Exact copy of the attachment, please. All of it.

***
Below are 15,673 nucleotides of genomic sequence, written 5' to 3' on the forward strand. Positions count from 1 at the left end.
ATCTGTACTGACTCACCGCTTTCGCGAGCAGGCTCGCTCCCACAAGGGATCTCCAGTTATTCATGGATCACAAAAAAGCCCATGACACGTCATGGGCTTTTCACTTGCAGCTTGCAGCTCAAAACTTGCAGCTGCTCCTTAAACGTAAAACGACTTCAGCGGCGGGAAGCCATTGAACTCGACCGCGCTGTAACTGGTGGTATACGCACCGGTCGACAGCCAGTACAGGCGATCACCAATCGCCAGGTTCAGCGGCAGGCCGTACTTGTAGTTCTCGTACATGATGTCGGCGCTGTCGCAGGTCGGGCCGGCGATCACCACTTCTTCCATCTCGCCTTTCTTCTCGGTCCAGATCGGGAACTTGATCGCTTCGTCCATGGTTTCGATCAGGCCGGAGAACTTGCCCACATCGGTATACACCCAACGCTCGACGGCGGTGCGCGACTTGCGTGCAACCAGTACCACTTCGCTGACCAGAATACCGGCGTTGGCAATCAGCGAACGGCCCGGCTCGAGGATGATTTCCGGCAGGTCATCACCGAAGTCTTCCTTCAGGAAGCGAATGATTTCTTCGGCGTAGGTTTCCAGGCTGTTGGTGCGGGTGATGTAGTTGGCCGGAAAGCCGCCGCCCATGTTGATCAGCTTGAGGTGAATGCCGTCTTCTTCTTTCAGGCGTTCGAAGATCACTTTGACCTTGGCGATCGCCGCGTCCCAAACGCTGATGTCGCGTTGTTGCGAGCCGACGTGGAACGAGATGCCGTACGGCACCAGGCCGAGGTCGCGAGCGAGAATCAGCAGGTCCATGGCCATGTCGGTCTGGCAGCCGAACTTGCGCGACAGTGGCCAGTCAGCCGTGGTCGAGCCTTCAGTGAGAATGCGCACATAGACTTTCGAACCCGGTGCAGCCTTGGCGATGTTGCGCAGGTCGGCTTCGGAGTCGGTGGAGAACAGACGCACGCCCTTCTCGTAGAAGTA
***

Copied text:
Below are 15,673 nucleotides of genomic sequence, written 5' to 3' on the forward strand. Positions count from 1 at the left end.
ATCTGTACTGACTCACCGCTTTCGCGAGCAGGCTCGCTCCCACAAGGGATCTCCAGTTATTCATGGATCACAAAAAAGCCCATGACACGTCATGGGCTTTTCACTTGCAGCTTGCAGCTCAAAACTTGCAGCTGCTCCTTAAACGTAAAACGACTTCAGCGGCGGGAAGCCATTGAACTCGACCGCGCTGTAACTGGTGGTATACGCACCGGTCGACAGCCAGTACAGGCGATCACCAATCGCCAGGTTCAGCGGCAGGCCGTACTTGTAGTTCTCGTACATGATGTCGGCGCTGTCGCAGGTCGGGCCGGCGATCACCACTTCTTCCATCTCGCCTTTCTTCTCGGTCCAGATCGGGAACTTGATCGCTTCGTCCATGGTTTCGATCAGGCCGGAGAACTTGCCCACATCGGTATACACCCAACGCTCGACGGCGGTGCGCGACTTGCGTGCAACCAGTACCACTTCGCTGACCAGAATACCGGCGTTGGCAATCAGCGAACGGCCCGGCTCGAGGATGATTTCCGGCAGGTCATCACCGAAGTCTTCCTTCAGGAAGCGAATGATTTCTTCGGCGTAGGTTTCCAGGCTGTTGGTGCGGGTGATGTAGTTGGCCGGAAAGCCGCCGCCCATGTTGATCAGCTTGAGGTGAATGCCGTCTTCTTCTTTCAGGCGTTCGAAGATCACTTTGACCTTGGCGATCGCCGCGTCCCAAACGCTGATGTCGCGTTGTTGCGAGCCGACGTGGAACGAGATGCCGTACGGCACCAGGCCGAGGTCGCGAGCGAGAATCAGCAGGTCCATGGCCATGTCGGTCTGGCAGCCGAACTTGCGCGACAGTGGCCAGTCAGCCGTGGTCGAGCCTTCAGTGAGAATGCGCACATAGACTTTCGAACCCGGTGCAGCCTTGGCGATGTTGCGCAGGTCGGCTTCGGAGTCGGTGGAGAACAGACGCACGCCCTTCTCGTAGAAGTA